This preview has intentionally blurred sections. Sign up to view the full version.View Full Document
Unformatted text preview: Other African Americans began to tell me that I thought I was “too good” for them, which was definitely not the case. Because I attended private school in my elementary years, I did carry myself a little different than the “typical African Americans”. I had never really interacted with other African American children, besides my siblings and church family. I was told, by African American students, that I talk like a white girl, that I was stuck up, that all I hang around with is white people, and that I thought I was too smart to interact with them. While many may take these comments as compliments, I was really offended. I wanted nothing more than African American friends that could relate to. The African American students eventually adapted to me, and some of those people who did make fun of me for being the “white, black girl” were some of the best friends I had throughout junior high and high school....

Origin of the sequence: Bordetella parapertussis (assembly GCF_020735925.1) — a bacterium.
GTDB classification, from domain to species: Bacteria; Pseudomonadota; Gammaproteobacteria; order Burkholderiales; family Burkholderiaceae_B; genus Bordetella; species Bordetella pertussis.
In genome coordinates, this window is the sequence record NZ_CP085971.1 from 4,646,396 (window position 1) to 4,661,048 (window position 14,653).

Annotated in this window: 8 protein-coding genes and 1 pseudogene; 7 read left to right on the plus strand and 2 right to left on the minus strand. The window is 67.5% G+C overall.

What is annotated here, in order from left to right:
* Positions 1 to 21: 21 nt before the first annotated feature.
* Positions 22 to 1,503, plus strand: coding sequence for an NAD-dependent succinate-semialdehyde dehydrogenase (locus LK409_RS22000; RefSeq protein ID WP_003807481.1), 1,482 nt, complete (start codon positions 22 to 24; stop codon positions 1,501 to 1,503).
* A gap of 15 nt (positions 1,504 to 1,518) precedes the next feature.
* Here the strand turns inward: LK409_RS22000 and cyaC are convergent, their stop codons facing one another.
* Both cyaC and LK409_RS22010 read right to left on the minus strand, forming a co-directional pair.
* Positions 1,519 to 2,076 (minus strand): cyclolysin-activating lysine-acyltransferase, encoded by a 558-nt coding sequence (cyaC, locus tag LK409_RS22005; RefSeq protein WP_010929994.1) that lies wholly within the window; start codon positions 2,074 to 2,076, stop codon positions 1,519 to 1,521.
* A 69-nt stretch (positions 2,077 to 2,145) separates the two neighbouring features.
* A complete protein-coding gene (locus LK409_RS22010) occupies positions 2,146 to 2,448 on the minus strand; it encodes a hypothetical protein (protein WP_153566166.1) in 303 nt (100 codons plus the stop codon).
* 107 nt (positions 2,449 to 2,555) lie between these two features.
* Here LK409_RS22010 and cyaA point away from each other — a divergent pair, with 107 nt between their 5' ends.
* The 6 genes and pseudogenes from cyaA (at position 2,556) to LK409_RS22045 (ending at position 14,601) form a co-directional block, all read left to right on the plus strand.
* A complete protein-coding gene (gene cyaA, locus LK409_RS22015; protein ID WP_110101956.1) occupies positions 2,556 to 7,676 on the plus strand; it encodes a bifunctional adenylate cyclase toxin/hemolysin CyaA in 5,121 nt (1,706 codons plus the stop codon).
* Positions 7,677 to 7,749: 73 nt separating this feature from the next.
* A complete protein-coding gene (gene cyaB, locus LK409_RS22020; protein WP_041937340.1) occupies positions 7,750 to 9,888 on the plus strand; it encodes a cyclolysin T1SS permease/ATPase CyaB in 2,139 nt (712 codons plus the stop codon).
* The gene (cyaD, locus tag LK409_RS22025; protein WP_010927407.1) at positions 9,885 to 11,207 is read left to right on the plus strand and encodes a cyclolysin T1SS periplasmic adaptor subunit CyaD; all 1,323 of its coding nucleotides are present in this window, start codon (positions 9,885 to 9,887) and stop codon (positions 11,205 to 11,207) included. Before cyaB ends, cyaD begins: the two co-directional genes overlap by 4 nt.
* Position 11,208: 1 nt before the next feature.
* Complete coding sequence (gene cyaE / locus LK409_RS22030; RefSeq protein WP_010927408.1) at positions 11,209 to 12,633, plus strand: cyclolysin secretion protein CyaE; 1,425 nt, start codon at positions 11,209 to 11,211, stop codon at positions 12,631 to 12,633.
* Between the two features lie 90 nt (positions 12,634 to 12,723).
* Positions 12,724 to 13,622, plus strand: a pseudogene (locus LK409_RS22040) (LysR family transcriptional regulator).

View Full Document
This document was uploaded on 10/27/2011 for the course ASST 101 at Texas Tech.
- Fall '11